Wednesday, April 26, 2017

Homer and Langley by E. L. Doctorow

Homer and Langley by E. L. Doctorow
Read by Arthur Morey*
Published September 2009 by Random House Publishing
Source: my audiobook copy purchased at my library book sale

Publisher's Summary:
Homer and Langley Collyer are brothers–the one blind and deeply intuitive, the other damaged into madness, or perhaps greatness, by mustard gas in the Great War. They live as recluses in their once grand Fifth Avenue mansion, scavenging the city streets for things they think they can use, hoarding the daily newspapers as research for Langley’s proposed dateless newspaper whose reportage will be as prophecy. Yet the epic events of the century play out in the lives of the two brothers–wars, political movements, technological advances–and even though they want nothing more than to shut out the world, history seems to pass through...

My Thoughts:
I don't recall if I first heard of the Collyer brothers when this book came out or if I knew about them first which made this book appeal. Well, that and the fact that the book is written by Doctorow, the man who wrote one of my all-time favorite books, Ragtime. Doctorow is known for dropping his fictional characters into historical events among historical figures. Here he's turned the tables a bit. In Homer and Langley, Homer and Langley Collyer are the historical figures.

Langley Collyer, top center. 
Homer and Langley Collyer were born into wealth and both had college degrees and successful careers. But when Homer went blind, Langley quit his job to care for his older brother. When their divorced parents both died, the brothers combined the two households into one brownstone. Curiosity, paranoia, a changing Harlem neighborhood, and Langley's collecting of newspapers for the eventuality of the return of Homer's sight all snowballed into a home that was crammed so full the when police tried to enter the home in 1947, they were forced to empty the house as they went.

In Doctorow's hands, the brothers Collyer are given a full life before their reclusive years and another 30 years of life, allowing the events of the world to come to their door. Doctorow has the brothers befriend a band of hippies and allow them to stay in the house for weeks; he gives them an early interaction with a mobster who later becomes head of one of the five families and uses their home as a refuge after an attempt has been made on his life; and Doctorow has Homer befriend in a park a journalist to whom he will later write the story of his and Langley's lives.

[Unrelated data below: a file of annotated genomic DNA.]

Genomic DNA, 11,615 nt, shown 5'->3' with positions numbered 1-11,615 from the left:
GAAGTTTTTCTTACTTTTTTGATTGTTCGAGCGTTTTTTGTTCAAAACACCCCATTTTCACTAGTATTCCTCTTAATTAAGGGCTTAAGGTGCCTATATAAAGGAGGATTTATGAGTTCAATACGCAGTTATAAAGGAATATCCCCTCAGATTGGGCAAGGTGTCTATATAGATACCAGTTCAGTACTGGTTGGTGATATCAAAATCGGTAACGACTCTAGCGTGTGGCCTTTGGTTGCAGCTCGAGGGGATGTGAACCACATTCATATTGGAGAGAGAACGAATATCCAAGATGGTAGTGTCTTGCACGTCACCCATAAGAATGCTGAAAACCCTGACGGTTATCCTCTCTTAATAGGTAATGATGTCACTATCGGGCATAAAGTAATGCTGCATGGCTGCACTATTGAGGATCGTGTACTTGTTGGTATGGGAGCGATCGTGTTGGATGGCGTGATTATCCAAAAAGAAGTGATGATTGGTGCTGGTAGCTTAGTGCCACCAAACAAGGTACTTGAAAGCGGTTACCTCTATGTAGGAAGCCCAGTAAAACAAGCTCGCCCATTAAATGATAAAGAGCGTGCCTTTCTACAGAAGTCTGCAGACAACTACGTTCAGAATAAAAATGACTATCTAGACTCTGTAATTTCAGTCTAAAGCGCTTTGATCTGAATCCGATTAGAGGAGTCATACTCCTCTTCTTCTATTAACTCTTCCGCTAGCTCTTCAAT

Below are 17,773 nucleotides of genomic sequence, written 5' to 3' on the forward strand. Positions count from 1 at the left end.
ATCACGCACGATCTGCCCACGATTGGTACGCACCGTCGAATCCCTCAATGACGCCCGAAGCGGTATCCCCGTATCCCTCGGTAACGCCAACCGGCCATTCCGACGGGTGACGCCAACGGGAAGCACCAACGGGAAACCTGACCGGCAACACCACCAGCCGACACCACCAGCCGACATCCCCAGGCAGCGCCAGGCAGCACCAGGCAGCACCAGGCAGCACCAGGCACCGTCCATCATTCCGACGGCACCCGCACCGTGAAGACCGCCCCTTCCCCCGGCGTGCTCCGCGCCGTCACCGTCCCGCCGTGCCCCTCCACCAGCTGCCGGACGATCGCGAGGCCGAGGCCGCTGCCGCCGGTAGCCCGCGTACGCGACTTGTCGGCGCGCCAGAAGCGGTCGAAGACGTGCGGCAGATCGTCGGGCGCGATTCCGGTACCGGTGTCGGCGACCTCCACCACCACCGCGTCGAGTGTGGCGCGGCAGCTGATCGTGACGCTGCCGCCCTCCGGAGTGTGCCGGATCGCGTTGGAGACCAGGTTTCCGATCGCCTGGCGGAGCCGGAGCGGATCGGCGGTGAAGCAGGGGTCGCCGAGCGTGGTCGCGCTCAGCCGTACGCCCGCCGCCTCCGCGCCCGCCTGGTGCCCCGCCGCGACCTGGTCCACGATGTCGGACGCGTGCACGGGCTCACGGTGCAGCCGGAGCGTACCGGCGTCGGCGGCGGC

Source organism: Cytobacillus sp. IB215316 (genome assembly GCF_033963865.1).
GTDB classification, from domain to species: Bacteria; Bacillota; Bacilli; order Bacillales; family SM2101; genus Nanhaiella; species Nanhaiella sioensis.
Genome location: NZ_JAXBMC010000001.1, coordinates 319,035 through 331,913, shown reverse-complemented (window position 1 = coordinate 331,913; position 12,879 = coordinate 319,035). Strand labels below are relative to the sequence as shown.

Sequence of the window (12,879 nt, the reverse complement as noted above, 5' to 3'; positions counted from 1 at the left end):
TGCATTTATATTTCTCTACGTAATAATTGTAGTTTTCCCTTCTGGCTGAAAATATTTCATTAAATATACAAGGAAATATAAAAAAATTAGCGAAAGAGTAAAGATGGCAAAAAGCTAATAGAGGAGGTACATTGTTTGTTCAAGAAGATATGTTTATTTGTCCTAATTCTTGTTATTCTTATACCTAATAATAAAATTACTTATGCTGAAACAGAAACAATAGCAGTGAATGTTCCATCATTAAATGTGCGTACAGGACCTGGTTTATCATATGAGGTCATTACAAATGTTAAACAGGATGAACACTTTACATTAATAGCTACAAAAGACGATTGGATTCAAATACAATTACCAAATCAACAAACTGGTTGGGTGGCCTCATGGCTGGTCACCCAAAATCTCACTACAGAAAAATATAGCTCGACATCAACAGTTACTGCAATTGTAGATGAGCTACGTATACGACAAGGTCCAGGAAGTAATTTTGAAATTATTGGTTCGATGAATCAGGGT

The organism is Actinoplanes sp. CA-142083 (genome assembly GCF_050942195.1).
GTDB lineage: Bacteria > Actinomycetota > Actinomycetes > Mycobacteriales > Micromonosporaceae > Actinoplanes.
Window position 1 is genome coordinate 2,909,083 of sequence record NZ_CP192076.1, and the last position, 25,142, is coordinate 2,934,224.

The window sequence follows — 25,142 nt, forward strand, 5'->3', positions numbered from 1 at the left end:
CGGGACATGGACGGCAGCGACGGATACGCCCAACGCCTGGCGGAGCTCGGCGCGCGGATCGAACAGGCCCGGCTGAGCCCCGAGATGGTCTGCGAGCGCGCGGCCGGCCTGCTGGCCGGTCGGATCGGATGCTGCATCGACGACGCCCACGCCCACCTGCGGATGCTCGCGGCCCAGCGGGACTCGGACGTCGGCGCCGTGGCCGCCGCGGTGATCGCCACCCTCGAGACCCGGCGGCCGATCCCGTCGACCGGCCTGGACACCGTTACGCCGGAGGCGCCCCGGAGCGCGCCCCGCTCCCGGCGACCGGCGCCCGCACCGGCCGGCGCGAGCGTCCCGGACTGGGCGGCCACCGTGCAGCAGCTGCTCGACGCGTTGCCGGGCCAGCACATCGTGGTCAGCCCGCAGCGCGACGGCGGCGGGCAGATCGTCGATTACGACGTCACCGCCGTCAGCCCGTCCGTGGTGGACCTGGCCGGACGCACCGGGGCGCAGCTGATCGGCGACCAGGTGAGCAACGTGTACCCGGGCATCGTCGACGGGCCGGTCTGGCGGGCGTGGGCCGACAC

The Collyer brothers became, even in their lifetimes, objects of ridicule, not just for the way they lived but also for the way they died. Doctorow makes them human. These men did not just one day decide that they wanted to live the way they ended up living. It's not that they couldn't have afforded to live well; they had plenty of money. But life was, for Homer and Langley, as it is for all of us, an accumulation of experiences. Langley,  as Doctorow sees him, was a genius who was fiercely protective of his brother; Homer a man who didn't always understand or agree with his brother's thinking but who always defended it.

As I've been journeying through the 40 Bags In 40 Days, it's become easier and easier for me to understand how someone might end up living as the Collyer brothers did. You begin keeping things just in case you find a use for them, you keep things to use read later, you just don't get around to putting things right. Before long, it becomes so overwhelming it becomes impossible to tackle. Add on to that, the mental illness that so many, like Langley Collyer, suffer and it becomes a recipe for the kind of disaster that happened to the Collyer brothers.

E. L. Doctorow
The New York Times reviewer, in 2009, raved about Homer and Langley. While I appreciate the way Doctorow humanized the brothers and was fascinated with his take on how someone might become what today we call a hoarder, I didn't love the book. I think I would have enjoyed the story more had it hewed to the actual facts of the brothers lives rather than tweaking them to work as a way to look at world events. But perhaps keeping that wider window open throughout the book helped readers to really feel the brothers lives growing smaller and smaller as they near the end of their lives. By the last of the book, the feeling is absolutely claustrophobic.

*Imagine my surprise to pop the first disc of this book in and discover that it was also being read by Arthur Morey, who also read the last book I had listened to. I believe I enjoyed his reading even more in this book.


  1. This sounds interesting. I'm unfamiliar with the brothers but they fascinating in their own right and I like that Doctorow humanized them so nicely. I'm fascinated by their house as well. The concept of hoarding always fascinates me. This sounds like a great read!

    1. I recommend it on audio if you decide to read it. I'm not sure it would have been as interesting to stick with except for Morey's reading.